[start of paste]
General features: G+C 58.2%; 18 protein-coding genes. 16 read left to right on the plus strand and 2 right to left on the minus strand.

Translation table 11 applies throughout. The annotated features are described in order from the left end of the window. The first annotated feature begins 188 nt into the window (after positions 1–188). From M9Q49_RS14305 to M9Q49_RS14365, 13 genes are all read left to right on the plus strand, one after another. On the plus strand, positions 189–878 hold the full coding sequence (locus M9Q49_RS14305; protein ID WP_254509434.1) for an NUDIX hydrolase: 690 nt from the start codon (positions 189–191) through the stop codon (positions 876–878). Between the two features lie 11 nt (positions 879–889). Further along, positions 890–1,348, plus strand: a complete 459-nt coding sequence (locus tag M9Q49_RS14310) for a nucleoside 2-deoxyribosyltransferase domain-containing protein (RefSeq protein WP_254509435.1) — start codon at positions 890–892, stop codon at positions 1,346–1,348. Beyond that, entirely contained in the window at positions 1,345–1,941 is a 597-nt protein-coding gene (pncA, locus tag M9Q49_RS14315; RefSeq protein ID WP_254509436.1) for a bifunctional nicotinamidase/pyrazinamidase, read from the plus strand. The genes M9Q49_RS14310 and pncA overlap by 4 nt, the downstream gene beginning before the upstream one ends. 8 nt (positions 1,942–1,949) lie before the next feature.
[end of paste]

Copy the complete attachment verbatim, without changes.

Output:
General features: G+C 58.2%; 18 protein-coding genes. 16 read left to right on the plus strand and 2 right to left on the minus strand.

Translation table 11 applies throughout. The annotated features are described in order from the left end of the window. The first annotated feature begins 188 nt into the window (after positions 1–188). From M9Q49_RS14305 to M9Q49_RS14365, 13 genes are all read left to right on the plus strand, one after another. On the plus strand, positions 189–878 hold the full coding sequence (locus M9Q49_RS14305; protein ID WP_254509434.1) for an NUDIX hydrolase: 690 nt from the start codon (positions 189–191) through the stop codon (positions 876–878). Between the two features lie 11 nt (positions 879–889). Further along, positions 890–1,348, plus strand: a complete 459-nt coding sequence (locus tag M9Q49_RS14310) for a nucleoside 2-deoxyribosyltransferase domain-containing protein (RefSeq protein WP_254509435.1) — start codon at positions 890–892, stop codon at positions 1,346–1,348. Beyond that, entirely contained in the window at positions 1,345–1,941 is a 597-nt protein-coding gene (pncA, locus tag M9Q49_RS14315; RefSeq protein ID WP_254509436.1) for a bifunctional nicotinamidase/pyrazinamidase, read from the plus strand. The genes M9Q49_RS14310 and pncA overlap by 4 nt, the downstream gene beginning before the upstream one ends. 8 nt (positions 1,942–1,949) lie before the next feature.